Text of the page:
Brookes Bell Volunteer with the Merseyside Adventure Sailing Trust
Earlier in the year, Bronwen Carey and Karley Smith, based in the Brookes Bell Liverpool office, embarked on an adventure on board the sail training ship Pelican of London, as mentors for Merseyside Adventure Sailing Trust (MAST).
MAST aims to offer sailing opportunities to young people, allowing them to experience life at sea to find excellence, respect, aspirations and innovation.
Learn more about Bronwen and Karley’s trip below:
They sailed with apprentices from Cammell Laird and A&P Falmouth, consisting of fabricators, welders and fitters for the shipyards. These apprentices had never spent time at sea on a ship before so for them it was a new experience to learn about sailing.
Day one of the trip was spent in port for training and literally ‘learning the ropes’. Everyone climbed the rigging and learnt which ropes controlled which sail, working together to ‘sweat and tail’ the ropes, and practice a ‘2 - 6 heave’.
Prior to departure, they were split into three watches which were MAIN, MIZZEN and FORE named after the three masts on the ship. The mentors each had three mentees on their watch. The schedule changed each day so that everyone could experience each of the conventional watches as well as an opportunity to spend a day in the Galley. When off watch, everyone on board would get involved in shipboard activities.
Using her background as a Mariner, Karley took the opportunity to teach her watch some knots and basic rope work to help the ship’s crew mend cargo nets on deck. She also used the opportunity to discuss careers at sea and to share a few sea stories from her career on cargo vessels.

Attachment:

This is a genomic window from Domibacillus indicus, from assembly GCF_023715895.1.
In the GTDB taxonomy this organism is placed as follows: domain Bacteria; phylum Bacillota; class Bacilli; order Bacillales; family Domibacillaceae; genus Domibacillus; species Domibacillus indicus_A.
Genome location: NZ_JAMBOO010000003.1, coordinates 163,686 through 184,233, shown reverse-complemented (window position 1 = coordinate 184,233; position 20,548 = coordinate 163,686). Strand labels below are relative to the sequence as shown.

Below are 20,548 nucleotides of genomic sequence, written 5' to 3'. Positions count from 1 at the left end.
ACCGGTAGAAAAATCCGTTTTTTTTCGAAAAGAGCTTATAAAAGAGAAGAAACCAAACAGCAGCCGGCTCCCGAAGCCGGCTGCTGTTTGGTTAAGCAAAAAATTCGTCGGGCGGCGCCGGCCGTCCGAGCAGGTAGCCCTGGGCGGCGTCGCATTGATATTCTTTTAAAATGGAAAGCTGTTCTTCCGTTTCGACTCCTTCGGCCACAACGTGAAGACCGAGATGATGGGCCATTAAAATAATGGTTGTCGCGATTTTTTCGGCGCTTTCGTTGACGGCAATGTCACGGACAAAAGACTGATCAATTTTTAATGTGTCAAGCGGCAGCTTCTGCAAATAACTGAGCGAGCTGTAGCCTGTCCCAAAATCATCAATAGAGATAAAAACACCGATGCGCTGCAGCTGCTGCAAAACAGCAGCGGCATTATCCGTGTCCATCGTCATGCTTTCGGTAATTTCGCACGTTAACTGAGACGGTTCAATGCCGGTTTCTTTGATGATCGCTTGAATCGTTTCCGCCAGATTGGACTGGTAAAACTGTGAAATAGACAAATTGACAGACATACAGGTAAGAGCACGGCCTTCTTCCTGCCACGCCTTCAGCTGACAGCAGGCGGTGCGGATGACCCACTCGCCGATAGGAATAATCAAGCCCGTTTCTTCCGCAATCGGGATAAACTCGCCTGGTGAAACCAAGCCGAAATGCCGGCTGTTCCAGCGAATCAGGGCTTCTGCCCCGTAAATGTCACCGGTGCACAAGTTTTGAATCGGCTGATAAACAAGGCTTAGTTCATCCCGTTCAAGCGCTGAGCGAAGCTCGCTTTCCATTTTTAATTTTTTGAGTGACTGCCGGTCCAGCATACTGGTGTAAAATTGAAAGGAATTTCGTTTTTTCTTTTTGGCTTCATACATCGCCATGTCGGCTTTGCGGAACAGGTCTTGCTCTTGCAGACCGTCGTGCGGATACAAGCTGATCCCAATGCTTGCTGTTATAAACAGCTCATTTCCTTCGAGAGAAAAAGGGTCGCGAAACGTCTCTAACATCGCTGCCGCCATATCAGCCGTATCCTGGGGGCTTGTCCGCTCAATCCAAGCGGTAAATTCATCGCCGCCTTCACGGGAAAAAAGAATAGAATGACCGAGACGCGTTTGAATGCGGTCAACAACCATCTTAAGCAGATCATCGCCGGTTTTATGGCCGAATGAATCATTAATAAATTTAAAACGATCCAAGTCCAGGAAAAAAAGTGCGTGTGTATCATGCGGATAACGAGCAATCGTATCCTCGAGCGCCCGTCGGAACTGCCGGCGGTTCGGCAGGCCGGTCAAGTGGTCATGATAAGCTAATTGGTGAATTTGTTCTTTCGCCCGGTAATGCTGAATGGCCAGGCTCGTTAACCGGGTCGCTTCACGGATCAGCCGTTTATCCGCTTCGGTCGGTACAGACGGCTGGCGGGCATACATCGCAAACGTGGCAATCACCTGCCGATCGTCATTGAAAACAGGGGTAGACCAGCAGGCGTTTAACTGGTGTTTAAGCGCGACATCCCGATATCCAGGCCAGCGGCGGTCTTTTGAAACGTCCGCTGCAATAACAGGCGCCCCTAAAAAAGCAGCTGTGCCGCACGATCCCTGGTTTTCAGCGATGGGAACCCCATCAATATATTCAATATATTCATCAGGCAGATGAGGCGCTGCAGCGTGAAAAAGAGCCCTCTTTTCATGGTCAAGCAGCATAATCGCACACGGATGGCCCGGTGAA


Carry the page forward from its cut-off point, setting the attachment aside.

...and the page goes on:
Bronwen actively engaged in ocean science activities with the mentees, even getting the crew involved. They organised groups to gather samples of micro plankton from the sea, which were then examined using the on-board microscope. During this analysis, the mentees identified fibres resembling micro plastics, which were carefully collected, bagged, and labelled for transportation to The Lab at Brookes Bell.
At The Lab, the samples will undergo further examination using high-powered microscopes. The fibres suspected to be micro plastics will be analysed using the lab's fourier-transform infrared spectroscopy (FTIR), enabling The Lab to identify the polymer type and potentially gain insights into its origins. These findings will then be sent to a national database, contributing to the overall understanding of micro plastics in the UK.
The team on board also conducted a deck sweep, collecting samples after the ship’s “happy hour” (which is an hour of washing the entire ship!) to raise awareness about the continuous shedding of plastics from ropes and even clothing.
Bronwen emphasised the integral role of scientists in the maritime industry. They discussed the various scientific disciplines, including chemists, physicists, and marine biologists, highlighting the fact that being a scientist doesn't mean always working in a lab!
Throughout the sailing trip, Bronwen and Karley promoted the opportunities available in STEM careers, including the different Sciences, Engineering, Nautical and NDT.
This was a fantastic volunteering trip, supporting a very important charity, making use of Thomas Miller’s global volunteering scheme, which allows employees up to three days paid leave per year to undertake civic duties and community projects.